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Assistant Attorney General Ramsey ClarkCommenting on the Section in 1963, Assistant Attorney General (AAG) Ramsey Clark presciently asserted that its cases would become the most significant caseload in the Division’s future, stating that whether “in the year 2000 we will have, or not have, an invaluable heritage in resource preserves, parks, forests and other federal reservations” would be determined in part “through litigation,” which imposed special responsibilities on the Section’s lawyers.

AAG Clark further noted that the Section (then known as the General Litigation Section) was the “only federal agency which sees, or at least glimpses, all the land management activities of the federal government,” and that there was “concentrated in the Section a cumulative experience both with land use agencies and in litigation involving federal lands that is unequalled.” AAG Clark, The General Litigation Section, Lands Division Journal 1963, Vol. 1, pp. 42-44.

With the enactment of the National Environmental Policy Act and various other statutes affecting the protection and management of federal lands and resources in the 60’s and 70’s, the current docket of the General Litigation/Natural Resources Section fulfills AAG Clark’s prediction.  It has responsibility for litigation arising under more than 60 federal statutes, involving a multitude of federal agencies and programs that go to the heart of federal land and resource management and protection.

The modern day Natural Resources Section is the result of a number of administrative changes in ENRD involving the creation, splitting off and merging of various different sections, and practice areas, and traces its beginnings from ENRD’s (then known as the Lands Division) Trial Section created in 1937.

From its creation in 1909 to 1937, the Lands Division was managed without any formal division into sections. In 1937 the work of the Division became complex enough that work was divided among six separate sections, one of which was the Trial Section, which had responsibility for all cases in the trial courts, except condemnation proceedings. The Trial Section’s docket included:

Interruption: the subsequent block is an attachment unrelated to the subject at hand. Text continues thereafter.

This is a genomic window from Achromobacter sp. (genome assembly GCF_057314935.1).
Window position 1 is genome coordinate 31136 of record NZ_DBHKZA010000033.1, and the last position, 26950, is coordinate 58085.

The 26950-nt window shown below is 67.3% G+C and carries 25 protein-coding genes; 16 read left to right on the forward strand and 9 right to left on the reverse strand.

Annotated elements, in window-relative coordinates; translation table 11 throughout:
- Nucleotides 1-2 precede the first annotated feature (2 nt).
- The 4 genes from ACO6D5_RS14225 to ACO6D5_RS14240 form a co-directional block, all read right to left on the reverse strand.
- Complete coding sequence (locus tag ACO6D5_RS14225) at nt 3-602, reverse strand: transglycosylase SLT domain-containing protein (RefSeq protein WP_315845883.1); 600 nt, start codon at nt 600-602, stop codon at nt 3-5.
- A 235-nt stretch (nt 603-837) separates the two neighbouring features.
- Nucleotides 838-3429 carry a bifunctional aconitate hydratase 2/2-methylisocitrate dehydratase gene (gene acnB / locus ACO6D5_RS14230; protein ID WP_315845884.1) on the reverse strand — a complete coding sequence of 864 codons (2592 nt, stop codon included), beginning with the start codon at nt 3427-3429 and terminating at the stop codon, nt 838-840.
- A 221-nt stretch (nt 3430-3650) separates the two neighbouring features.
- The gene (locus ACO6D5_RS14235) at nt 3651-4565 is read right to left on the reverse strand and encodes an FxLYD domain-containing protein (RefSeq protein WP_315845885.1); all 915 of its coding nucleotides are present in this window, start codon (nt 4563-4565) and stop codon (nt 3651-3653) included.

• public lands cases, including those related to grazing, and quiet title actions;
  • boundary dispute cases;
  • cases involving water rights and reclamation; and,
  • in addition to affirmative claims made on behalf of Native Americans as trustee, claims made by Native Americans against the United States.

In 1953, the water rights work of the Trial Section was assigned to its own separate section, the Water Resources Section. Also in 1953, an Indian Claims Section was created out of the Trial Section to handle that portion of the defensive Native American claims which would be brought under the Indian Claims Commission Act of 1946.

Subsequent developments have seen the re-merger of most of these dockets, and splitting off of others:

  • In 1960, the Trial Section and the Water Resources Section were consolidated under the name of the General Litigation Section.
  • In 1975, to handle the growing volume of cases involving water and property rights of Native Americans, the General Litigation’s responsibility for affirmative litigation on behalf of Native Americans was transferred to the newly created Indian Resources Section.
  • In 1981 General Litigation again assumed responsibility for Outer Continental Shelf oil and gas, coastal zone, and submerged lands litigation that had previously been transferred (1969) to the Marine Resources Section.
  • Also in 1981, General Litigation assumed responsibility for litigation which had previously been transferred (1980) to the Energy Section.
  • In 1986, the Indian Claims Section was merged into the General Litigation Section reconnecting this portion of the defensive docket.

In 2005 the name of the General Litigation Section was changed to the Natural Resources Section to more accurately identify its work with the mission of ENRD.

 

Last Updated: September 2014